Delilah Gutierrez holds a sign during a protest against President Donald Trump’s efforts to crack down on immigration in San Francisco. Marcio Jose Sanchez/AP hide caption
toggle caption Marcio Jose Sanchez/AP
California is poised to become a so-called “sanctuary state” after its legislature passed a bill Saturday that would establish new protections for people who entered the country illegally and send a clear signal of defiance against the Trump administration’s tough approach to immigration enforcement.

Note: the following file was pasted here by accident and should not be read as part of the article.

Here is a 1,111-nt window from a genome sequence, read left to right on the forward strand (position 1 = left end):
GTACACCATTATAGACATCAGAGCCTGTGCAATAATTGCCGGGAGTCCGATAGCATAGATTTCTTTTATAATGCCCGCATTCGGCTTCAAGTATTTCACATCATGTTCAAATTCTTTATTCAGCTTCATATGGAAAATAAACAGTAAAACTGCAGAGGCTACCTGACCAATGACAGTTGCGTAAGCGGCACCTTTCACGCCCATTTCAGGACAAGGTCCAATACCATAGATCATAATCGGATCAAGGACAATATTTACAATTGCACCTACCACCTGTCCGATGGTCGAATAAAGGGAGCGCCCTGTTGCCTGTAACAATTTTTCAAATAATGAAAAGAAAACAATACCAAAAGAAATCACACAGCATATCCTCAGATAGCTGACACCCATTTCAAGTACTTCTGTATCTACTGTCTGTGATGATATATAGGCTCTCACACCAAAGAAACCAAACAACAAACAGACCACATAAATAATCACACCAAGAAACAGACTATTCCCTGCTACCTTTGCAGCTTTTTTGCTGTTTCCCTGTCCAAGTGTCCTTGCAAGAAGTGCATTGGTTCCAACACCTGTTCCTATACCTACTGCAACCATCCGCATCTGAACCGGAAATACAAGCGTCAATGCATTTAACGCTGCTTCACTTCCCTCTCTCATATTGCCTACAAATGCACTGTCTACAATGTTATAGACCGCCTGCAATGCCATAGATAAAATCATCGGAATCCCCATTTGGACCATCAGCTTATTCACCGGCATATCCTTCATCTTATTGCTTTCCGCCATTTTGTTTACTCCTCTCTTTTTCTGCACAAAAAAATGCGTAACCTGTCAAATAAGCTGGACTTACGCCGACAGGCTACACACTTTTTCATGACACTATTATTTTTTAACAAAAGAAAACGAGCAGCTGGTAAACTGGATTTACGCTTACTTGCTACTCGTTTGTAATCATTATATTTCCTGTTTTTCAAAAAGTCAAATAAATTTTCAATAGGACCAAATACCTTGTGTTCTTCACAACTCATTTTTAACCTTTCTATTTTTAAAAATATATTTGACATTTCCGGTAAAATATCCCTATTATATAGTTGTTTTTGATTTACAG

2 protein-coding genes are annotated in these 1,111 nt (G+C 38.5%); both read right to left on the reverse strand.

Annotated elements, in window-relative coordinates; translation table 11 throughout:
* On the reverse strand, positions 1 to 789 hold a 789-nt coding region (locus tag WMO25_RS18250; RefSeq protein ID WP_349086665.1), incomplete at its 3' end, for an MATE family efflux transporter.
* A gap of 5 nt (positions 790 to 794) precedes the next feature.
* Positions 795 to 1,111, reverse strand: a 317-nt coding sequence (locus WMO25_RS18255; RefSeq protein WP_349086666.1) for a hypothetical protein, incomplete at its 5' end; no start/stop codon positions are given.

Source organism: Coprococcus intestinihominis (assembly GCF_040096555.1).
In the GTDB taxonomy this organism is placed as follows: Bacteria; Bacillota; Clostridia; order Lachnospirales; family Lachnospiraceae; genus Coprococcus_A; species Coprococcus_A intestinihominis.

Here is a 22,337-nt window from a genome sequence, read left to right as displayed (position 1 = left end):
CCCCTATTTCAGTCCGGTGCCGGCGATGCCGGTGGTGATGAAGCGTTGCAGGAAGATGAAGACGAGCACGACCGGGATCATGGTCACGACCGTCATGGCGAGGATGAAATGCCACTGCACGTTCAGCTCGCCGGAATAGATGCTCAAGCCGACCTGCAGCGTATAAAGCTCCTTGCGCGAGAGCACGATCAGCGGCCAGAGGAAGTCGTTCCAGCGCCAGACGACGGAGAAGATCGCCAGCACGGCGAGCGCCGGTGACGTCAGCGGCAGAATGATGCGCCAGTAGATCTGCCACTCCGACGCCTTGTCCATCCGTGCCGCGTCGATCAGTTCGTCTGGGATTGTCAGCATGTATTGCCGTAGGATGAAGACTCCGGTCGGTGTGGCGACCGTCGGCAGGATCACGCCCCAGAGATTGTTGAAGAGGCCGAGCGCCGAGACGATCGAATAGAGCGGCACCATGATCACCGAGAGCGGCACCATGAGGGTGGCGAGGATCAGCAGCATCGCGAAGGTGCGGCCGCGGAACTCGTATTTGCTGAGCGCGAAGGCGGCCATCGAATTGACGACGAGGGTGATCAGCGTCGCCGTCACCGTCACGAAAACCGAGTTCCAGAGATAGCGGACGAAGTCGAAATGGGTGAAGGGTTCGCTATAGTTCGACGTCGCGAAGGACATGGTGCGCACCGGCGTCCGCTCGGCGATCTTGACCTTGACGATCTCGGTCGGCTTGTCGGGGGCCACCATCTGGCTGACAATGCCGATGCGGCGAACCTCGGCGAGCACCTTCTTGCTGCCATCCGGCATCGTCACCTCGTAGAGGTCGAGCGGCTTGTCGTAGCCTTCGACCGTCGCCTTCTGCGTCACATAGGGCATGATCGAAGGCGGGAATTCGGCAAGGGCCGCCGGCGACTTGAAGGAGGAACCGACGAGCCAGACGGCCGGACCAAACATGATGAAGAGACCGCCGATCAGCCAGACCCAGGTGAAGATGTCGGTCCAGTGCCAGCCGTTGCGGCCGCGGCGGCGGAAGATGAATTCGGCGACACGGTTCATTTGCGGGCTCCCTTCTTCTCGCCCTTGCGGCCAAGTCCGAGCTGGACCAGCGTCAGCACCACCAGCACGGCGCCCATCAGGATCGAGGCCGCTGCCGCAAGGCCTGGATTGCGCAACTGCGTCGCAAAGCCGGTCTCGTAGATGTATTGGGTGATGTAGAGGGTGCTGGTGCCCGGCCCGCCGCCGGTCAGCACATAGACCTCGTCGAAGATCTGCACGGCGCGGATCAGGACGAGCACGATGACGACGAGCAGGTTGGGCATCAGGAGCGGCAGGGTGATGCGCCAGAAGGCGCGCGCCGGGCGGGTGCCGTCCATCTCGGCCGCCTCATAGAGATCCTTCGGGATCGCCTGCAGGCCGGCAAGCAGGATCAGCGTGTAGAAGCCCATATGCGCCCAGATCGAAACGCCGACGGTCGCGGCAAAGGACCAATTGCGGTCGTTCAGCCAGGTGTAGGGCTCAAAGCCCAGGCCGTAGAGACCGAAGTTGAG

The “California Values Act” would forbid state and local law enforcement agencies from providing information to or acting as the deputies for federal immigration authorities. The bill also prohibits police and sheriff officers from inquiring about a person’s immigration status.
The bill was introduced just before President Trump’s inauguration and met opposition from some in California law enforcement, including many local sheriffs who lobbied Calif. Gov. Jerry Brown to intervene, as KQED‘s Scott Shafer reported.
A compromise hammered out earlier this week between Brown and California Senate President Pro Tem Kevin de León carved out exceptions to the new restrictions.
The changes allowed state and local law enforcement to communicate with federal immigration authorities if